© 2017 www.missions109.com

Missions 109

Friday Reflection

Friday of the 21st Week in Ordinary Time Year A

(1 Thess 4:1-8; Mt 25: 1-13)


An anecdote was written about what is temporary and what is permanent. Robertson McQuilkin, former esteemed president of Columbia International University in Columbia, South Carolina, once drove an elderly friend on an errand. She moved slowly and painfully, being crippled with arthritis. “Robertson,” she asked as they drove along, “why does God let us get old and weak? Why must i hurt so?” “I am not sure,” McQuilkin replied, “but I have a theory.” “What is it?” He hesitated to share it, but she insisted. This is what he said “I think God has planned the strength and beauty of youth to be physical. But the strength and beauty of age is spiritual. We gradually lose the strength and beauty that is temporary, so we’ll be sure to concentrate on the strength and beauty which is forever.” (taken from Preacher’s Sourcebook of Creative Sermon Illustrations, by Robert J. Morgan, p.15). There are things that indeed had to be mindful on earth especially the ones that are eternal. Yet this discovery sometimes comes late in our lives. Thanks for the tradition handed on to us that spiritual things are become available to us. Both readings speak of traditions that become venues of God’s blessings. St. Paul reminded and exhorted the Thessalonians to keep the faith as the important thing handed on to them which eventually became the source of their holiness while Jesus told a parable of the value of being prepared always. Jesus used a Jewish tradition to bring about a spiritual value that will make us appreciate the endtimes. Holiness of life is value that has something to do with the ultimate goal of man.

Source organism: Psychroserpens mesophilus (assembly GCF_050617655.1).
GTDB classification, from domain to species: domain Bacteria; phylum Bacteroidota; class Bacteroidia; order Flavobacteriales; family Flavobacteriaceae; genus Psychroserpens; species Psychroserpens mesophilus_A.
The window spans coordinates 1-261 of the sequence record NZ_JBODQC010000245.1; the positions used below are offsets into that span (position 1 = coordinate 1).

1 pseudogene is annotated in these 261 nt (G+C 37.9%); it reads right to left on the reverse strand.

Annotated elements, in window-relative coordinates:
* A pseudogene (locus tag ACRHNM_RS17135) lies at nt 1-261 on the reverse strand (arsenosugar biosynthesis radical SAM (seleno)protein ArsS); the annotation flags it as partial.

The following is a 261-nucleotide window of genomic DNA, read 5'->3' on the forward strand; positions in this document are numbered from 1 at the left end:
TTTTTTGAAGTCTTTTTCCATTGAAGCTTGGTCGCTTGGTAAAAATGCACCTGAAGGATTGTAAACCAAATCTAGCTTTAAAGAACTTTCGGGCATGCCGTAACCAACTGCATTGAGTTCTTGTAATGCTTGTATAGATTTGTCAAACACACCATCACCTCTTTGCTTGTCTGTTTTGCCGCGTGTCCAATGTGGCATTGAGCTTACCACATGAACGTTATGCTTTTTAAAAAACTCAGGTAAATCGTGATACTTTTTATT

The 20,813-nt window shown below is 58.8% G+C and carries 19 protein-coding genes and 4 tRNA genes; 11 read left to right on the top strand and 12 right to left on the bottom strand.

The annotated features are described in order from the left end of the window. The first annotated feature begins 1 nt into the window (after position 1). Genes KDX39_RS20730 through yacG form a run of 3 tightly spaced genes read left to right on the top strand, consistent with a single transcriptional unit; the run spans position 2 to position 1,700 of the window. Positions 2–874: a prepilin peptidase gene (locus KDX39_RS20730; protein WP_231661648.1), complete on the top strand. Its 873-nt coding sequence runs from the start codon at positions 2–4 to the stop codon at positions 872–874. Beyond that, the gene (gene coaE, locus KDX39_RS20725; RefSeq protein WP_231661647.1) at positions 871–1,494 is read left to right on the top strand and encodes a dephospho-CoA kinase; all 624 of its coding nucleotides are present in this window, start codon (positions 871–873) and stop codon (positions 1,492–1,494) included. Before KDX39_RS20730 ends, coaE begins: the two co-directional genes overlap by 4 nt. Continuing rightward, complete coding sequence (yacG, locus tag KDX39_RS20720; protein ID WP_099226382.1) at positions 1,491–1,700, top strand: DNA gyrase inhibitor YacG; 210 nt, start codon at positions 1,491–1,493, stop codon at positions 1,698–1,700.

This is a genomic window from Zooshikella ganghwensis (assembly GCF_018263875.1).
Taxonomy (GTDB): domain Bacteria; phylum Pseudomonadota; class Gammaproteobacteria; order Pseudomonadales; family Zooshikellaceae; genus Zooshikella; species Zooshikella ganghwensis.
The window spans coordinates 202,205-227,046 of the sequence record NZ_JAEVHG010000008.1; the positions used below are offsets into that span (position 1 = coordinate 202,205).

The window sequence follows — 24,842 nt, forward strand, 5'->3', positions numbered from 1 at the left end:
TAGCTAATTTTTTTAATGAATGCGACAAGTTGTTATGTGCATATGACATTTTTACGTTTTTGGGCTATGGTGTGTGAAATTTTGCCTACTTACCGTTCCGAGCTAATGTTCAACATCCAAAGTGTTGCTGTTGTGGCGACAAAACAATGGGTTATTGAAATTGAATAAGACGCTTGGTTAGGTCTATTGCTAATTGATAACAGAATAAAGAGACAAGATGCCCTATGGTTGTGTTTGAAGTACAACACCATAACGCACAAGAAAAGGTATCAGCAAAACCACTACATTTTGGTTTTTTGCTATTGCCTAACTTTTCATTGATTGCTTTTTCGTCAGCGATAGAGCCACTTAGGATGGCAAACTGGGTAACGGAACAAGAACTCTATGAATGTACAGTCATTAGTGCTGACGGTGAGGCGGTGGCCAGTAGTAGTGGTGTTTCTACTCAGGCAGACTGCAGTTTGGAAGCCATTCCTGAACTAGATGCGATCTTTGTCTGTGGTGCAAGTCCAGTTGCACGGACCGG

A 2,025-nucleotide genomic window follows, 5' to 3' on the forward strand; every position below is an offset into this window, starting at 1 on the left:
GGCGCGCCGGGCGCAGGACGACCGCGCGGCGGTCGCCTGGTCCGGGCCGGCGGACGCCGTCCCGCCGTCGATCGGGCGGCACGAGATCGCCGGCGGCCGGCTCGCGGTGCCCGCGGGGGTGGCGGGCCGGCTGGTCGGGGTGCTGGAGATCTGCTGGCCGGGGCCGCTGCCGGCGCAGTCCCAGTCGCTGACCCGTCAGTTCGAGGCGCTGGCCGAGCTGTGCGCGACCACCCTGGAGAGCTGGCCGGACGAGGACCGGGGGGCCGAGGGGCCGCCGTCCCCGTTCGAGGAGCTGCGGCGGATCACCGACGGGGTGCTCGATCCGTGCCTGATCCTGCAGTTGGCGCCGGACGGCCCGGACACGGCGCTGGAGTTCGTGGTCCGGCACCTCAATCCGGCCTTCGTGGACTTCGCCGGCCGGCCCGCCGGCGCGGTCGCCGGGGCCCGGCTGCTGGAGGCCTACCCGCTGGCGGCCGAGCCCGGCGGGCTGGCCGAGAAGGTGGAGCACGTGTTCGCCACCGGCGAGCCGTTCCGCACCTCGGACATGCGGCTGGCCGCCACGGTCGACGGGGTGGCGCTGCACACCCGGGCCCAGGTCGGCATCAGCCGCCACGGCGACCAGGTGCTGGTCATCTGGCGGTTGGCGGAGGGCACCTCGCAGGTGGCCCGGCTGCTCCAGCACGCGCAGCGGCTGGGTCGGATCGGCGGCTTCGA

1. Tradition- St. Paul encourages the Thessalonians to be faithful to the tradition that was handed down to them as one of the sources of holiness. He did not focus and refer always to himself as the source of meaningful influence but he points to Jesus Christ. He does not make a plea in his own name or using his personal influence but in the name of the Lord Jesus. He is just an instrument of handing down the faith to the next generations. Those who have positions of authority in the Church should be obeyed for supernatural reasons and not for personal qualities or just simply because they are superiors. It is the tradition that is handed on which counts most because all of these come from a single source-Christ. Fidelity is a virtue that is related to upholding the traditions received by Paul and handed on to them like the Holy Eucharist, the value of Church authority, doctrine, the Word of God, holiness of life, etc. Submission to the Church’s teachings and authority becomes a virtue because of the Tradition that had been handed on. St. Ignatius of Loyola said “laying aside all private judgment, we ought to keep our minds prepared and ready to obey in all things the true Spouse of Christ our Lord, which is our Holy Mother, hierarchical Church.”